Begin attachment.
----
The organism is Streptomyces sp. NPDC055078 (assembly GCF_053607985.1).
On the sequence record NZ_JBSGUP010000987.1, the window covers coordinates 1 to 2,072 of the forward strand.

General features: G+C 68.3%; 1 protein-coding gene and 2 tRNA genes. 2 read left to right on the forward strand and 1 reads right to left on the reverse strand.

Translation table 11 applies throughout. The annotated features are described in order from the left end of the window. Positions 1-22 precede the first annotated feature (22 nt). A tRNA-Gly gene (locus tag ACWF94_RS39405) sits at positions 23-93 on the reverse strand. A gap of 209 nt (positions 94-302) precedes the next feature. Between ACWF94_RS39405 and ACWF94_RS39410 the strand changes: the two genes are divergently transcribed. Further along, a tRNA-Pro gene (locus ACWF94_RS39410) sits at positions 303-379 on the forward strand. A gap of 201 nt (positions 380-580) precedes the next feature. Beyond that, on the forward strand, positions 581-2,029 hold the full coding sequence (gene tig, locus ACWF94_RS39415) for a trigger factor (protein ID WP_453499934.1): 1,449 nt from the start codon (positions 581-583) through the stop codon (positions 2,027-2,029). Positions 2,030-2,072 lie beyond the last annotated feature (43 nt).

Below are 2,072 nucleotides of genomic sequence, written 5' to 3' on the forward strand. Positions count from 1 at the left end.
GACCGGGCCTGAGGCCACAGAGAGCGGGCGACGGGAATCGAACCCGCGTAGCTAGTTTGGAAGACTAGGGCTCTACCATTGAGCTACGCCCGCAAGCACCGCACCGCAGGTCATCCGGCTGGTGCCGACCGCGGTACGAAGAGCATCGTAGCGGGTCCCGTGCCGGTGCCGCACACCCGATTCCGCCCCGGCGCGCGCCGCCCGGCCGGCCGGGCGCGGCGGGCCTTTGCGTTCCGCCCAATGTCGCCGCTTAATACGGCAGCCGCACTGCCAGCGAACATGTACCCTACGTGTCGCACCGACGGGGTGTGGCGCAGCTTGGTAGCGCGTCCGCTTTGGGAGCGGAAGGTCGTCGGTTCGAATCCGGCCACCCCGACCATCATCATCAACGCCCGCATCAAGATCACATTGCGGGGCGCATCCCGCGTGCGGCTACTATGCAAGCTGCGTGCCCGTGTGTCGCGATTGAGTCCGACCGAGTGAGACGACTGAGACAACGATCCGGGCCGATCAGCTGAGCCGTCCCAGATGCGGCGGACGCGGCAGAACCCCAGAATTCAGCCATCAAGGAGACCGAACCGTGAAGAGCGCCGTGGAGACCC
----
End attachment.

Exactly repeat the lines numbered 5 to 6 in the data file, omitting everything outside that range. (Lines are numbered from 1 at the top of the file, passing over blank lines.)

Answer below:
Below are 2,072 nucleotides of genomic sequence, written 5' to 3' on the forward strand. Positions count from 1 at the left end.
GACCGGGCCTGAGGCCACAGAGAGCGGGCGACGGGAATCGAACCCGCGTAGCTAGTTTGGAAGACTAGGGCTCTACCATTGAGCTACGCCCGCAAGCACCGCACCGCAGGTCATCCGGCTGGTGCCGACCGCGGTACGAAGAGCATCGTAGCGGGTCCCGTGCCGGTGCCGCACACCCGATTCCGCCCCGGCGCGCGCCGCCCGGCCGGCCGGGCGCGGCGGGCCTTTGCGTTCCGCCCAATGTCGCCGCTTAATACGGCAGCCGCACTGCCAGCGAACATGTACCCTACGTGTCGCACCGACGGGGTGTGGCGCAGCTTGGTAGCGCGTCCGCTTTGGGAGCGGAAGGTCGTCGGTTCGAATCCGGCCACCCCGACCATCATCATCAACGCCCGCATCAAGATCACATTGCGGGGCGCATCCCGCGTGCGGCTACTATGCAAGCTGCGTGCCCGTGTGTCGCGATTGAGTCCGACCGAGTGAGACGACTGAGACAACGATCCGGGCCGATCAGCTGAGCCGTCCCAGATGCGGCGGACGCGGCAGAACCCCAGAATTCAGCCATCAAGGAGACCGAACCGTGAAGAGCGCCGTGGAGACCC